Even if your alcohol withdrawal symptoms aren’t life-threatening, they can be unpleasant enough that you return to drinking in order to alleviate them. This can contribute to an uncontrollable cycle of alcohol withdrawal and relapse that worsens your dependence and alcoholism.

Medical Detox: An Alternative to Quitting Cold Turkey

The safest approach to quitting alcohol is to seek out medical detox, which involves around-the-clock medical care, supervision, and monitoring. SAMHSA recommends medical detox for alcohol withdrawal in an inpatient setting due to the unpleasant and risky nature of alcohol withdrawal.[8]

If you are thinking of quitting drinking, you can receive medical detox services in several settings, such as: [8]

  • Psychiatric hospital
  • Acute care hospital
  • A freestanding alcohol detox program
  • Medical detox within an inpatient rehab

Alcohol detox begins with an assessment and physical examination. Your doctor will find out how much you typically drink, when you had your last alcoholic beverage, and whether you have underlying health conditions (like heart disease) that could complicate your recovery.[6]

Then, your team will perform an assessment to determine your next steps. Your care team will look for symptoms of withdrawal and rank their severity. If your symptoms are mild, your team might offer supportive treatments (like fluid therapy and multivitamins). If your symptoms are severe, they can use benzodiazepine medications to ease them.[6]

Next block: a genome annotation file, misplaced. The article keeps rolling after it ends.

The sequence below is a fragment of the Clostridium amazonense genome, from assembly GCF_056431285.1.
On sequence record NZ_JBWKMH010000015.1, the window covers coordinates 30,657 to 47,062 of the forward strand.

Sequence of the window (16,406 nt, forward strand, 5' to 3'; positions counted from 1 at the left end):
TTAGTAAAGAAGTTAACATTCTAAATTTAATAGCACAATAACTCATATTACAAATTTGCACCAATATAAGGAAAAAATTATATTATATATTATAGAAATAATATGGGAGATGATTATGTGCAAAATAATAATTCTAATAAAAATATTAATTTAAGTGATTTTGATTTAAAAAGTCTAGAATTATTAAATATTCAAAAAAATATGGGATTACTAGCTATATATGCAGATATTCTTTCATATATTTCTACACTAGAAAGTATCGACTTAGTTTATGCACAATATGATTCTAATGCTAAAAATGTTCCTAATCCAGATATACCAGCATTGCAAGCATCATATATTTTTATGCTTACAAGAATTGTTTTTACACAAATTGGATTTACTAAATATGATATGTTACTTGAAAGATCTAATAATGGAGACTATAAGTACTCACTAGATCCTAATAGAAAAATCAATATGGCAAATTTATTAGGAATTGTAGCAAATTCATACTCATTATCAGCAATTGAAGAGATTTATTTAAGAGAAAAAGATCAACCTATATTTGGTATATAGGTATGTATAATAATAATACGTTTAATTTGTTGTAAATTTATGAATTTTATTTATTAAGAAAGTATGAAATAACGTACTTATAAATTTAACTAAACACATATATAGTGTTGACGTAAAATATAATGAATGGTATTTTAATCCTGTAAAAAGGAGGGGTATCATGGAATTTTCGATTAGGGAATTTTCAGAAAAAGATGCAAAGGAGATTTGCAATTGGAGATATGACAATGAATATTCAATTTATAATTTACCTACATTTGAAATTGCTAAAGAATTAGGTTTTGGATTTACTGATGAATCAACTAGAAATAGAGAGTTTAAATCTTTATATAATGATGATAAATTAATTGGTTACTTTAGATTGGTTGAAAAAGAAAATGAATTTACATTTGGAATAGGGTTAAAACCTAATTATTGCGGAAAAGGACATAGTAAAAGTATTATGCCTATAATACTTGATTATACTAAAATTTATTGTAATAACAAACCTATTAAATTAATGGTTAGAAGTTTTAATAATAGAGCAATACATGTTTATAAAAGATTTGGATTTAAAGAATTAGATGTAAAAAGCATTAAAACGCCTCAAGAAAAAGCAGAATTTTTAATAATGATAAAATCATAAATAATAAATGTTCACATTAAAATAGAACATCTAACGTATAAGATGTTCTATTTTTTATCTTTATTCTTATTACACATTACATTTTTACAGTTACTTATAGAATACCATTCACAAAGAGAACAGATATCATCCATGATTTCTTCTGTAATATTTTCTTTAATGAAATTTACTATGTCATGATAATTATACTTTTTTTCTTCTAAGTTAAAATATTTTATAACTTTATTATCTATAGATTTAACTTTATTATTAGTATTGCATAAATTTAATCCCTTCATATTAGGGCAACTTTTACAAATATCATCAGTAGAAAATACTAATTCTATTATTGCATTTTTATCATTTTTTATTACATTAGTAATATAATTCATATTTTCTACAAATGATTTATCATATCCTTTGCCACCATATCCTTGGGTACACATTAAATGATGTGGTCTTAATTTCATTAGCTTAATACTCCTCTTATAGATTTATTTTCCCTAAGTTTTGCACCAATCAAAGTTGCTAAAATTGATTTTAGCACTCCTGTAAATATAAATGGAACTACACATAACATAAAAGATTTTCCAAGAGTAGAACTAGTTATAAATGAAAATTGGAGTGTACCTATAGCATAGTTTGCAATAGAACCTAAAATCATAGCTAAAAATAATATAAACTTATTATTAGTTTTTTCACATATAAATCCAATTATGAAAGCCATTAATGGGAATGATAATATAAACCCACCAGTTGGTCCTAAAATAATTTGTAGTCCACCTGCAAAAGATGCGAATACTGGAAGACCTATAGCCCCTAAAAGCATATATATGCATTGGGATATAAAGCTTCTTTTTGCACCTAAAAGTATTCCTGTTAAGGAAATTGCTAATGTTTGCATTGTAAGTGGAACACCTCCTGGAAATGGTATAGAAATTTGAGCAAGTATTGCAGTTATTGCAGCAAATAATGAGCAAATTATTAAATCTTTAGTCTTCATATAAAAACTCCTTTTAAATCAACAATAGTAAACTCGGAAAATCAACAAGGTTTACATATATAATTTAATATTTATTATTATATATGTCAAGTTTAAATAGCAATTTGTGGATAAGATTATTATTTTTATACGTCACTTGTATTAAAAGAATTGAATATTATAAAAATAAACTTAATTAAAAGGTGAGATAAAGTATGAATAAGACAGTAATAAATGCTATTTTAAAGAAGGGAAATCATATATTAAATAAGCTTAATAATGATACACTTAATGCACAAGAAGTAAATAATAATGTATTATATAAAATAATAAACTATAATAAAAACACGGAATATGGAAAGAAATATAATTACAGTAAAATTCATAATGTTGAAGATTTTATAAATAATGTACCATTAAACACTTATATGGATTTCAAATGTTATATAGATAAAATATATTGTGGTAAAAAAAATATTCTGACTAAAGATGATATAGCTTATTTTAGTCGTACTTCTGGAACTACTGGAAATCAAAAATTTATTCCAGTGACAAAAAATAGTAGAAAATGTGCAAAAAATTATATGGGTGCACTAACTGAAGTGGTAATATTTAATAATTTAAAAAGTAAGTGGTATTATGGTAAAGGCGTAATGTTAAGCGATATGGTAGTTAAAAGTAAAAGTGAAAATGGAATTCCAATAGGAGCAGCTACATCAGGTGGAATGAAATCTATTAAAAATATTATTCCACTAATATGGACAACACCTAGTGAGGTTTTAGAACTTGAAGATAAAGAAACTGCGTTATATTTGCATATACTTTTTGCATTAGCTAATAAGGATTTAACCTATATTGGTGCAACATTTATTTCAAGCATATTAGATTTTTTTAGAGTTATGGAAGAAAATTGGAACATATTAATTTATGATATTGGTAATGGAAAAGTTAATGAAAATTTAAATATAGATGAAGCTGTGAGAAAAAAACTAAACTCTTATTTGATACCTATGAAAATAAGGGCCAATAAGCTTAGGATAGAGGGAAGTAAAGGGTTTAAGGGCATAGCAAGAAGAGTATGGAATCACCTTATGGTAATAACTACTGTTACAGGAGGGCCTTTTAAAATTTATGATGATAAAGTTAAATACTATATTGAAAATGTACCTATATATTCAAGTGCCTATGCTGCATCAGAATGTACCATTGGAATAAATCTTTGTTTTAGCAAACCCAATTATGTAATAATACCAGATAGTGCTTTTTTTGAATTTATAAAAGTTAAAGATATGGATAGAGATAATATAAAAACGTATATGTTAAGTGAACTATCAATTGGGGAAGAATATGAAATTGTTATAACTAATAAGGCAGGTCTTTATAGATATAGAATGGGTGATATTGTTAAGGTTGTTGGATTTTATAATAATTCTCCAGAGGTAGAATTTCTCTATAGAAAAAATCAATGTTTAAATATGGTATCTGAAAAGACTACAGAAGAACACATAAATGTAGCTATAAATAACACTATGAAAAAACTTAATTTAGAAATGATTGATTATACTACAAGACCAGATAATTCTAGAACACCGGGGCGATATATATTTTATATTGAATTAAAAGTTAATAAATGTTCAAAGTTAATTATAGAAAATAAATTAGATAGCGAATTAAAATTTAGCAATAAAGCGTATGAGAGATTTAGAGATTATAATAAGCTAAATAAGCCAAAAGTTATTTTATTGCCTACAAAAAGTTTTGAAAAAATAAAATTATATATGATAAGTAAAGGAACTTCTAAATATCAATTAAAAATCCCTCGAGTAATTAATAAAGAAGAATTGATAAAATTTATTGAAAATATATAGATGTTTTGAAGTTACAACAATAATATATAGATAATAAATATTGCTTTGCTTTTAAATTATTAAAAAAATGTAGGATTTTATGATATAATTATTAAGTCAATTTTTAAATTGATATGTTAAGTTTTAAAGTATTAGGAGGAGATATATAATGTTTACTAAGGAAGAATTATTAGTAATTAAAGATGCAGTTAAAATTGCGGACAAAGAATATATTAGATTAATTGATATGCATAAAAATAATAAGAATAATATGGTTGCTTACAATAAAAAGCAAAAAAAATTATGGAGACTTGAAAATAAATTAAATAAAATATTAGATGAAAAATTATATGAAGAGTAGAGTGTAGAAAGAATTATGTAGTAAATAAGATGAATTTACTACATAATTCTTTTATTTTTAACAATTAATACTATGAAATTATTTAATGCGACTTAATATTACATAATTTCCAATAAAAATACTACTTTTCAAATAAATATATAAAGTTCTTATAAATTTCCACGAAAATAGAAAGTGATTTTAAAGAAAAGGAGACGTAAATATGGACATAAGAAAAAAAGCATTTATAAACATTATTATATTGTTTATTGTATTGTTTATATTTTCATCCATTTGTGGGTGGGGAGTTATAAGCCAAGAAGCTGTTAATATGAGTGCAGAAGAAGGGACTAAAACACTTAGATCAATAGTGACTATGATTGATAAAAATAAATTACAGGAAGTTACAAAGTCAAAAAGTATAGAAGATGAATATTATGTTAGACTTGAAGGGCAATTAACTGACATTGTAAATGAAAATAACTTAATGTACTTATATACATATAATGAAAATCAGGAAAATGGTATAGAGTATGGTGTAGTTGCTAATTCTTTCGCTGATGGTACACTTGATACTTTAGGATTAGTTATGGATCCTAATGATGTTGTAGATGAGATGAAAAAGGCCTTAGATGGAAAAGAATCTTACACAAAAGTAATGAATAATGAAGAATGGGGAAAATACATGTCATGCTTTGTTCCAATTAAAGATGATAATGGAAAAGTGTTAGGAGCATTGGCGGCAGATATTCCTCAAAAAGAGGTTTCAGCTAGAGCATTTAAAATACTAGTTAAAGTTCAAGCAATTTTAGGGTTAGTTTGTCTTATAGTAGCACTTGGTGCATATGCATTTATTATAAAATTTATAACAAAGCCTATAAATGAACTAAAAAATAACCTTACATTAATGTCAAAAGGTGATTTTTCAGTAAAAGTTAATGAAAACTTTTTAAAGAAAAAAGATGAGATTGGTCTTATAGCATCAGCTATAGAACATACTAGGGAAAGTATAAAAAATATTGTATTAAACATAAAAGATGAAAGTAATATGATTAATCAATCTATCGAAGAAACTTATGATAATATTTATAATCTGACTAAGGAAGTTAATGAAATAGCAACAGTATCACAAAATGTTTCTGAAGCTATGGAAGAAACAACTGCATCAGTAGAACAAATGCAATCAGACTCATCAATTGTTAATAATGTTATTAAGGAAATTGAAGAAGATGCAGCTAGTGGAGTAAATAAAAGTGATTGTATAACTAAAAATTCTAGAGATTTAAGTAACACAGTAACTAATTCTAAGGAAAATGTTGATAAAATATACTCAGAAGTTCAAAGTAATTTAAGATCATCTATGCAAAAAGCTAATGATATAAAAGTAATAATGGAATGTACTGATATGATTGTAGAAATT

Every few hours, your team will perform another symptom assessment and determine if you need medication management or some other form of treatment.[6]

When your condition has been stable for several days, your team will slowly lower your medication dose until you’re taking none at all. At that point, you can transfer to a rehab program to learn more about preserving your sobriety.  

While medical detox can help you obtain medical stability and safely go through withdrawal, it doesn’t facilitate the behavioral change necessary for long-term sobriety. But at an alcohol addiction treatment program, you can benefit from therapy, counseling, support groups, and more.

How to Quit Drinking Safely

If quitting alcohol cold turkey isn’t safe, what else can you try? Getting help for an alcohol use disorder is easier and more effective than you might imagine.

Here’s what to do if you want to quit drinking safely:

  1. Talk to an expert. Speak with your doctor or contact a reputable alcohol detox program and enroll.